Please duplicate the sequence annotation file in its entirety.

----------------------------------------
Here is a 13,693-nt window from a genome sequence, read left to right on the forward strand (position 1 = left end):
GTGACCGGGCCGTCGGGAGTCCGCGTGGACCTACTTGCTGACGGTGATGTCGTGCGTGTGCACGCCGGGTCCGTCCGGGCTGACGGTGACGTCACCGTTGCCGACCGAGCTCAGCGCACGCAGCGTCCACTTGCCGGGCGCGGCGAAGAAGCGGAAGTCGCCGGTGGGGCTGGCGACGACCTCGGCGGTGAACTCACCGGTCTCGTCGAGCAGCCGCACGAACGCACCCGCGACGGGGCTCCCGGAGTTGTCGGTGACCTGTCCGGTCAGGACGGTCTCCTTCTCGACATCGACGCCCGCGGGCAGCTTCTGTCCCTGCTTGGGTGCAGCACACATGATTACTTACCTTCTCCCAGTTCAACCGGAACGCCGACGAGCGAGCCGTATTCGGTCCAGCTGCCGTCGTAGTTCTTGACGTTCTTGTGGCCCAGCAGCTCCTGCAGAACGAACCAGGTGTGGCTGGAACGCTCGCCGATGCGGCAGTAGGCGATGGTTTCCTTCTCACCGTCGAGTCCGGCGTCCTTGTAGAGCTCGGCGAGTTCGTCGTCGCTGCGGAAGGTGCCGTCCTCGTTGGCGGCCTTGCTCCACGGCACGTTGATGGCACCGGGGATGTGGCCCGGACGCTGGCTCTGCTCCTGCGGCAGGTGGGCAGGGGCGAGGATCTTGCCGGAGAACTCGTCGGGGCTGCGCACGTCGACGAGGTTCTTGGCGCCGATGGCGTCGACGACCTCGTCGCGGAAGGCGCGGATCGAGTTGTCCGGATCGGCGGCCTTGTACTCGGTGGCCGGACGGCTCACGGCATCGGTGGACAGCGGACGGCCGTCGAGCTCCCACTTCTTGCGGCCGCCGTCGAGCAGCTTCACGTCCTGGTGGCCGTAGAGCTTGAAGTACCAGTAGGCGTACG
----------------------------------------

Here is a 13,693-nt window from a genome sequence, read left to right on the forward strand (position 1 = left end):
GTGACCGGGCCGTCGGGAGTCCGCGTGGACCTACTTGCTGACGGTGATGTCGTGCGTGTGCACGCCGGGTCCGTCCGGGCTGACGGTGACGTCACCGTTGCCGACCGAGCTCAGCGCACGCAGCGTCCACTTGCCGGGCGCGGCGAAGAAGCGGAAGTCGCCGGTGGGGCTGGCGACGACCTCGGCGGTGAACTCACCGGTCTCGTCGAGCAGCCGCACGAACGCACCCGCGACGGGGCTCCCGGAGTTGTCGGTGACCTGTCCGGTCAGGACGGTCTCCTTCTCGACATCGACGCCCGCGGGCAGCTTCTGTCCCTGCTTGGGTGCAGCACACATGATTACTTACCTTCTCCCAGTTCAACCGGAACGCCGACGAGCGAGCCGTATTCGGTCCAGCTGCCGTCGTAGTTCTTGACGTTCTTGTGGCCCAGCAGCTCCTGCAGAACGAACCAGGTGTGGCTGGAACGCTCGCCGATGCGGCAGTAGGCGATGGTTTCCTTCTCACCGTCGAGTCCGGCGTCCTTGTAGAGCTCGGCGAGTTCGTCGTCGCTGCGGAAGGTGCCGTCCTCGTTGGCGGCCTTGCTCCACGGCACGTTGATGGCACCGGGGATGTGGCCCGGACGCTGGCTCTGCTCCTGCGGCAGGTGGGCAGGGGCGAGGATCTTGCCGGAGAACTCGTCGGGGCTGCGCACGTCGACGAGGTTCTTGGCGCCGATGGCGTCGACGACCTCGTCGCGGAAGGCGCGGATCGAGTTGTCCGGATCGGCGGCCTTGTACTCGGTGGCCGGACGGCTCACGGCATCGGTGGACAGCGGACGGCCGTCGAGCTCCCACTTCTTGCGGCCGCCGTCGAGCAGCTTCACGTCCTGGTGGCCGTAGAGCTTGAAGTACCAGTAGGCGTACG